The Good: Funny, Good characters, Decent acting, Entertaining
The Bad: Plot gets fairly stale quickly, Pacing
The Basics: While Nick Naylor gallivants around the U.S. justifying the continued existence of cigarettes, he finds himself targeted by reporters, Congress and a hitman.
I feel like I have been watching a lot of documentaries lately, but with my latest viewing, Thank You For Smoking, I rationally know I did not. It's certainly a mocumentary, but it is written so real and with such clever attention to detail that it is almost impossible not to believe that it represents an expose into the world of Big Tobacco.
While Nick Naylor works through the morally ambiguous place life has left him as the voice of the tobacco industry, he finds himself kept from his son and fairly alone in the world. Naylor continues to view representing Big Tobacco as a job that is essentially about debating and he classifies himself as a king of debate. When the U.S. Senate starts a cry for even stronger warning labels on cigarettes, Naylor finds himself targeted by a reporter, a senator and an assassin. As his life spins out of control, his relationship with his son begins to become a priority and he begins to seek a new direction.
More than the tobacco industry, what Thank You For Smoking is truly about is the lengths our society goes to to cater to big business at the expense of human health. What the movie is truly about is freedom and choice vs. political correctness. It's an interesting argument and the movie is very funny.
Unfortunately, it's something the viewer tires from quickly. The pacing of the movie is seriously off. There are tracks of the movie that are slow and ponderous and seem to go nowhere, not even to building mood. Instead, the movie drifts between frenetic scenes as Nick Naylor goes from talking fast to driving slow. His relationships fade in and out throughout the movie at rather plot convenient times. So, for about five minutes his relationship with Heather - the reporter - is incredibly important. Then, she disappears from the movie for a significant chunk of time, pops up for two minutes, disappears until the end.
I can live with movies that have moments where nothing happens; in fact, on The West Wing (reviewed here!), one of the things that impresses me most is the amount of time devoted to reaction shots. The camera stays on characters at times long after the character they are speaking to has left the room. In Thank You For Smoking, there are long interstitial passages where we aren't learning more about the character or anything, the camera is just sitting waiting for action to happen.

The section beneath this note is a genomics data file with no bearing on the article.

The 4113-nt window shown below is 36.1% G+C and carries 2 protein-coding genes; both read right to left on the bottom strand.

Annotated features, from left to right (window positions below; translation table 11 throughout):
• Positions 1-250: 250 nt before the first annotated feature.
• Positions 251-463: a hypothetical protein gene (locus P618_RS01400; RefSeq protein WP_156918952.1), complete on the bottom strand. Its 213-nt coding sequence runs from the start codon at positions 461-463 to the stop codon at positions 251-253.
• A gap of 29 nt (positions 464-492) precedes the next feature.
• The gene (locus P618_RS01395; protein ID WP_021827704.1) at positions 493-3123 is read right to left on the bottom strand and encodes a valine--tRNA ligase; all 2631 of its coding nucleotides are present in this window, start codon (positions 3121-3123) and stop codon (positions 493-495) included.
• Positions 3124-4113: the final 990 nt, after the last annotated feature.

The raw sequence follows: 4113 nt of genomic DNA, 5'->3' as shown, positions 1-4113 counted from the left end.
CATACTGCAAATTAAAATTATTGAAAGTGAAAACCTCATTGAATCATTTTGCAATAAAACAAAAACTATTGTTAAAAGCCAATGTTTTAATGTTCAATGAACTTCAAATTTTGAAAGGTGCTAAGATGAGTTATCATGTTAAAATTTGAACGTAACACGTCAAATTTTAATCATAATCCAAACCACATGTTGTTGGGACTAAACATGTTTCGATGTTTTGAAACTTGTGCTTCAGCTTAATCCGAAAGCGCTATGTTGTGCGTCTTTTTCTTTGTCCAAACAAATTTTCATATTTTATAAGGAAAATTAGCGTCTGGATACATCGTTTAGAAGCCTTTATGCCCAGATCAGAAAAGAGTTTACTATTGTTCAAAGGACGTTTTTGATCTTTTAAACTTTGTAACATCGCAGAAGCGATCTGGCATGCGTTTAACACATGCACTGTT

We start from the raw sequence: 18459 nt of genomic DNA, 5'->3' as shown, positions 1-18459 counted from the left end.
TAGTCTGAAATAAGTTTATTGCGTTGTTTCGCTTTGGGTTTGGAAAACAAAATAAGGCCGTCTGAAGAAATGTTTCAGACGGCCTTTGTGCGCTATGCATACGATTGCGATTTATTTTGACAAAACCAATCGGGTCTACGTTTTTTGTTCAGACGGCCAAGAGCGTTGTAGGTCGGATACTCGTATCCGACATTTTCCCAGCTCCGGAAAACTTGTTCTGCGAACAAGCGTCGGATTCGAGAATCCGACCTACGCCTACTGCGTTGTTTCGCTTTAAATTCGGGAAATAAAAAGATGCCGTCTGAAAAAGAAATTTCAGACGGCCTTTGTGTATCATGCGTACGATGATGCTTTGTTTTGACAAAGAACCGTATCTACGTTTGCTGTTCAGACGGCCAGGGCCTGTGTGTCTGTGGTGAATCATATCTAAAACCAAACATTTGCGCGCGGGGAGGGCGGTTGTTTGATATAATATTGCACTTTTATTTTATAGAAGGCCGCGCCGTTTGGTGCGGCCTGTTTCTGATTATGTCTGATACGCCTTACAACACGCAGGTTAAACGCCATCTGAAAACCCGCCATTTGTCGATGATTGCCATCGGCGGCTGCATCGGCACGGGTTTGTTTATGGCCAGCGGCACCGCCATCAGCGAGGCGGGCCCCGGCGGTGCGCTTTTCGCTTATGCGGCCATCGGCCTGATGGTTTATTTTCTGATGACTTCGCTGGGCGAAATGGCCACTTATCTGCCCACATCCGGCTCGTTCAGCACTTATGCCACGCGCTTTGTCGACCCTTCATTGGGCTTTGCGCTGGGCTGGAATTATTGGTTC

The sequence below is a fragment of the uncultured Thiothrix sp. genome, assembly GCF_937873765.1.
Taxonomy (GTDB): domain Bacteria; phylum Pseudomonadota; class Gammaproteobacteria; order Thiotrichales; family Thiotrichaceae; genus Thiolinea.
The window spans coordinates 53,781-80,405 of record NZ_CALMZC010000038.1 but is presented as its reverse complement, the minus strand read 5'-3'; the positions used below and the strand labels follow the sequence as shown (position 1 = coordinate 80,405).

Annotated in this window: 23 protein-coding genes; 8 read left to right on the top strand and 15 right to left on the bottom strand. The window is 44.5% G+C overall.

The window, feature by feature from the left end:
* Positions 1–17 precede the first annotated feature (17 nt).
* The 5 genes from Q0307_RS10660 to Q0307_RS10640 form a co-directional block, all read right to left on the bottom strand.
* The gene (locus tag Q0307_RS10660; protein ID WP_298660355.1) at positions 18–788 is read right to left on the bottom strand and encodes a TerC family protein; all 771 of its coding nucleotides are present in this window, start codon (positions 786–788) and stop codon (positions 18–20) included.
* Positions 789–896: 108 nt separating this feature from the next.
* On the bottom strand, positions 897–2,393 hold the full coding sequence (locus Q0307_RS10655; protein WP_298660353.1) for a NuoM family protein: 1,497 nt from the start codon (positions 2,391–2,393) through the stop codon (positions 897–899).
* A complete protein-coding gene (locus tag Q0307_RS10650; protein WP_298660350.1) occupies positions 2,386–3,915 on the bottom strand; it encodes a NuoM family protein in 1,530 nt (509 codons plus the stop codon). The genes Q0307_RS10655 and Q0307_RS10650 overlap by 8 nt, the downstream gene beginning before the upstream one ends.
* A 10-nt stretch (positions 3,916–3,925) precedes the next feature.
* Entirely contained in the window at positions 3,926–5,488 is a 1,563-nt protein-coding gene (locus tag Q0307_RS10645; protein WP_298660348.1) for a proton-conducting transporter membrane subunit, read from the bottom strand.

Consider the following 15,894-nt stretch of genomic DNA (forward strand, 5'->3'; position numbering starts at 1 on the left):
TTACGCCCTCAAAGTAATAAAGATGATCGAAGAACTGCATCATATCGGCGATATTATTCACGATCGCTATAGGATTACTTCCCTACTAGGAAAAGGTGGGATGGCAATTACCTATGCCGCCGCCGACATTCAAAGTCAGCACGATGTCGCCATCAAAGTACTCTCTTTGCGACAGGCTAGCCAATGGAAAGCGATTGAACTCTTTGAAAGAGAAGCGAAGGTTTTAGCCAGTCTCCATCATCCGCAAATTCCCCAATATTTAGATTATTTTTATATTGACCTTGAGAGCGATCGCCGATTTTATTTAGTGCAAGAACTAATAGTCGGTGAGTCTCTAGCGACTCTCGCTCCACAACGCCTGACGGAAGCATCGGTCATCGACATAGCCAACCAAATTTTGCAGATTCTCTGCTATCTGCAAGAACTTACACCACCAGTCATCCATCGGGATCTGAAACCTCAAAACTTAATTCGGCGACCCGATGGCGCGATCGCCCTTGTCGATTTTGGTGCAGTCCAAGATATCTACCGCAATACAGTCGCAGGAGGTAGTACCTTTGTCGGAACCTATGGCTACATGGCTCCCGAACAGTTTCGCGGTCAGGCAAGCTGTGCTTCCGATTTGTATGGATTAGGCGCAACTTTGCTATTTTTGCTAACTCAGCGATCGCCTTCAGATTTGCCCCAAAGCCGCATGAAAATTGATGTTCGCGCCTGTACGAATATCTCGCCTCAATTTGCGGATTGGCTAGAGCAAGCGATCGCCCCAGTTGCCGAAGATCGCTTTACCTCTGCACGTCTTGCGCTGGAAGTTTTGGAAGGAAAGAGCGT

Outside that, Thank You For Smoking works. It's funny and it's very intelligently written. Jason Reitman, who wrote and directed the film Thank You For Smoking has a great sense of comic timing. When Nick Naylor is talking spin, Reitman wisely keeps him smiling and moving. Some of the most dynamic moments occur when the only thing moving is Naylor's mouth and that takes some serious talent.
The talent that is evident from the first moments of the movie is in the casting. This is an accomplished and exceptional cast and it's clear that Reitman knows how to use them. Cameron Bright plays Naylor's son and here he does an excellent job of supporting the lead through subtlety and a strange dignity beyond his age. Kim Dickens and Maria Bello give wonderful roles that are too brief in the film a good shake with implications of depth that feel very realistic. Both make us believe their characters have significant backstory that they are bringing to the table. And William H. Macy, one of my personal favorites, does a great job acting as the virulently anti-cigarette Senator Finistirre. He is funny and gets out some of the most overly humorous lines with a straight face that is impressive.
It is Aaron Eckhart who the movie lives or dies on and he plays Nick Naylor impressively. I had never seen Eckhart perform before but he glues the viewer from his first moment appearing on screen. He is charming and disarming, perfectly timing a twinkle of his eyes or the barest hint of a smirk. His genius in Thank You For Smoking comes from his ability to deliver complex lines of dialogue that are almost entirely morally objectionable or ambiguous in a way that is absolutely convincing. We never once feel like we are watching a actor in Eckhart's performance (sadly, the same cannot be said for Robert Duvall in this). Eckhart convinces us of the reality of Nick Naylor and by the end, the audience is rooting for freedom almost solely based on his performance.
Thank You For Smoking is an ambitious project and it's easy to see why it took so long to bring it to the screen (and now DVD), but it's worth the viewing. It's very hard to say if this one is worth adding to one's permanent collection; I think it's definitely one to see before making that choice.
For other works with Aaron Eckhart, check out my reviews of:
Battle Los Angeles
The Dark Knight
The Wicker Man
Frasier Season Eleven
For other film reviews, please be sure to visit my Movie Review Index Page for an organized listing!
© 2012, 2006 W.L. Swarts. May not be reprinted without permission.
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